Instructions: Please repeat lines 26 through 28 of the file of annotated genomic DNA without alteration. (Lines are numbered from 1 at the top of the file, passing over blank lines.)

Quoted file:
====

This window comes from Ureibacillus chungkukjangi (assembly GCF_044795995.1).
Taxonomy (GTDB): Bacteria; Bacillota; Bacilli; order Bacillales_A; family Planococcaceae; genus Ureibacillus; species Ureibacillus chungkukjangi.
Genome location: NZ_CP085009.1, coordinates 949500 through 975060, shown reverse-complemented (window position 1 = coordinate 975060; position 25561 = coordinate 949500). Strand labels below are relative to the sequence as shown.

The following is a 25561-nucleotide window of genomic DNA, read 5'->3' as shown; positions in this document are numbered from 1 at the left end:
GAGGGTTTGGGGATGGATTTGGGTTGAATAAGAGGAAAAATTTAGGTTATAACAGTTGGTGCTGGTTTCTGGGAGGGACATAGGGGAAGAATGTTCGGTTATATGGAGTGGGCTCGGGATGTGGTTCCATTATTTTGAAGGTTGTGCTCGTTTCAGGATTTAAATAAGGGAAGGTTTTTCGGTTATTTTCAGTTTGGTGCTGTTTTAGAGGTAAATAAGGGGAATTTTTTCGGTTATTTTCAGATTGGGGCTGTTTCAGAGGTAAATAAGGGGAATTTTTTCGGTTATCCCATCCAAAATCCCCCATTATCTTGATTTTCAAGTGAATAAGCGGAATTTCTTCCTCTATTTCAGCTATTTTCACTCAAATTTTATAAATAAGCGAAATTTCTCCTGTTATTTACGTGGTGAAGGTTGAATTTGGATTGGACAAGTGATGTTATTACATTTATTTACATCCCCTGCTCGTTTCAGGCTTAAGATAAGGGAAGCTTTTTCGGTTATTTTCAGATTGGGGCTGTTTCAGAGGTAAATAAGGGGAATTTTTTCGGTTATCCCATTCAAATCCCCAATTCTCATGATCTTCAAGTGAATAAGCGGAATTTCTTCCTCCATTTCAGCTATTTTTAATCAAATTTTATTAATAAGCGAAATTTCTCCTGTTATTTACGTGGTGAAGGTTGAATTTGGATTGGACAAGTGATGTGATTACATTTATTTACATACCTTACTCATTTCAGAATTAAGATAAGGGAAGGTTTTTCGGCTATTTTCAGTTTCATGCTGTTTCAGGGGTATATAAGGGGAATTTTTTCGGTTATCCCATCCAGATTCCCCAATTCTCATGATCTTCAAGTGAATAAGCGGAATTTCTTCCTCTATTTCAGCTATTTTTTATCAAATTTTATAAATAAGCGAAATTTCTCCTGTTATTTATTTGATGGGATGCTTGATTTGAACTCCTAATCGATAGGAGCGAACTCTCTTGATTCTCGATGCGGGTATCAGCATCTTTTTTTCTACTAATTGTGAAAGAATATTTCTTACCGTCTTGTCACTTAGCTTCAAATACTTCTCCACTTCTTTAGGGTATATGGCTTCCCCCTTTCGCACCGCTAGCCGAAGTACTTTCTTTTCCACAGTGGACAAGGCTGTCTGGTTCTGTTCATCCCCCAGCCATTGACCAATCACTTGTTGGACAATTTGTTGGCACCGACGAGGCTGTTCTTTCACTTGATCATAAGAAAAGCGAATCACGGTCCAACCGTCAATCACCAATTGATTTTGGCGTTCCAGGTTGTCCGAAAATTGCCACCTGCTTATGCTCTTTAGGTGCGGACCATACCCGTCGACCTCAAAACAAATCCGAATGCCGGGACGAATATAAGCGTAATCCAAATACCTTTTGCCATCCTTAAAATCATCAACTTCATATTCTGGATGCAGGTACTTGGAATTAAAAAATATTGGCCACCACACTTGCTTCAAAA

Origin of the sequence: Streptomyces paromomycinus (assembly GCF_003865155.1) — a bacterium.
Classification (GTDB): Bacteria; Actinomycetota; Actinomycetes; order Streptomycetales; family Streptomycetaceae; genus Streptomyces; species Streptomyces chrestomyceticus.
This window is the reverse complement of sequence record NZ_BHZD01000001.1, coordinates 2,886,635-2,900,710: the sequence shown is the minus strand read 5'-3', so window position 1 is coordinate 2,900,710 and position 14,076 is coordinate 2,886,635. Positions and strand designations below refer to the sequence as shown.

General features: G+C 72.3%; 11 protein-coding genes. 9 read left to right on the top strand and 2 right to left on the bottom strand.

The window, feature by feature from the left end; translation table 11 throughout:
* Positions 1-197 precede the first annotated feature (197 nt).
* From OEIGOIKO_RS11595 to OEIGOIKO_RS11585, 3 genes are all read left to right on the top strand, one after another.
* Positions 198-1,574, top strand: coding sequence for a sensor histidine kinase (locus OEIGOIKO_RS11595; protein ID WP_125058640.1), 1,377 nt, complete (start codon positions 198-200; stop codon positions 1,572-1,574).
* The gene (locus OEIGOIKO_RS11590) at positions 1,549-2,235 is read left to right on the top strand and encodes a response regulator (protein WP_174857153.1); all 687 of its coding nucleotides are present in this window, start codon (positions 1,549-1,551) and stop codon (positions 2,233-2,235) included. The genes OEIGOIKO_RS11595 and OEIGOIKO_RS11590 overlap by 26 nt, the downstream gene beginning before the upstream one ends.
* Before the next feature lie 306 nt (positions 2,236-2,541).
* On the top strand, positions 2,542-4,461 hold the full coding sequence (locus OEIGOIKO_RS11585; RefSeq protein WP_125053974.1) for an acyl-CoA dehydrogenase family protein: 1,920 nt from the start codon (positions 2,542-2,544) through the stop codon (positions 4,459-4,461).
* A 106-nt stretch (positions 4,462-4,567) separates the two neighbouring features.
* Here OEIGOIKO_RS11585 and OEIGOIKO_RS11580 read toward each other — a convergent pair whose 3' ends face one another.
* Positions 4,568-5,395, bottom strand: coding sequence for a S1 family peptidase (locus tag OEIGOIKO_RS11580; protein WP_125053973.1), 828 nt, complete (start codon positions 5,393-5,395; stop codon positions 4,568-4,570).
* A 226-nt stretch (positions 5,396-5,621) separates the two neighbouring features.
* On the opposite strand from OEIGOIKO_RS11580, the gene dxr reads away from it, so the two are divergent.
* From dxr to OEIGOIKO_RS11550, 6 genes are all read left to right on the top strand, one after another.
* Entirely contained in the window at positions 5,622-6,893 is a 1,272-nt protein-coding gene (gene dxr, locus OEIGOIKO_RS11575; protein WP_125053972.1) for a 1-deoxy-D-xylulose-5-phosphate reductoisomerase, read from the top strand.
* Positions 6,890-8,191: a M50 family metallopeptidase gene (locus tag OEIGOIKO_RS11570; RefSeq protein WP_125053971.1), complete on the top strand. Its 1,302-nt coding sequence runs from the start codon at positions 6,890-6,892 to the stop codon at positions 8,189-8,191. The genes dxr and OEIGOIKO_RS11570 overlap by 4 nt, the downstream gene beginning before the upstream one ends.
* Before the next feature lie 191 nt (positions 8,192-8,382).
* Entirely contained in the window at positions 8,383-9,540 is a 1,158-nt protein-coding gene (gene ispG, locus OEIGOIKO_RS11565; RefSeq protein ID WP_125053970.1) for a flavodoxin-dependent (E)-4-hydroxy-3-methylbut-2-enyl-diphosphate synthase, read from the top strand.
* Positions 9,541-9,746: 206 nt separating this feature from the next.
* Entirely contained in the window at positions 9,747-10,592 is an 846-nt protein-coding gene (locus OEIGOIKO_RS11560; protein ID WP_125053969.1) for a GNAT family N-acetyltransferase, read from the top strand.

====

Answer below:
* Entirely contained in the window at positions 8,383-9,540 is a 1,158-nt protein-coding gene (gene ispG, locus OEIGOIKO_RS11565; RefSeq protein ID WP_125053970.1) for a flavodoxin-dependent (E)-4-hydroxy-3-methylbut-2-enyl-diphosphate synthase, read from the top strand.
* Positions 9,541-9,746: 206 nt separating this feature from the next.
* Entirely contained in the window at positions 9,747-10,592 is an 846-nt protein-coding gene (locus OEIGOIKO_RS11560; protein ID WP_125053969.1) for a GNAT family N-acetyltransferase, read from the top strand.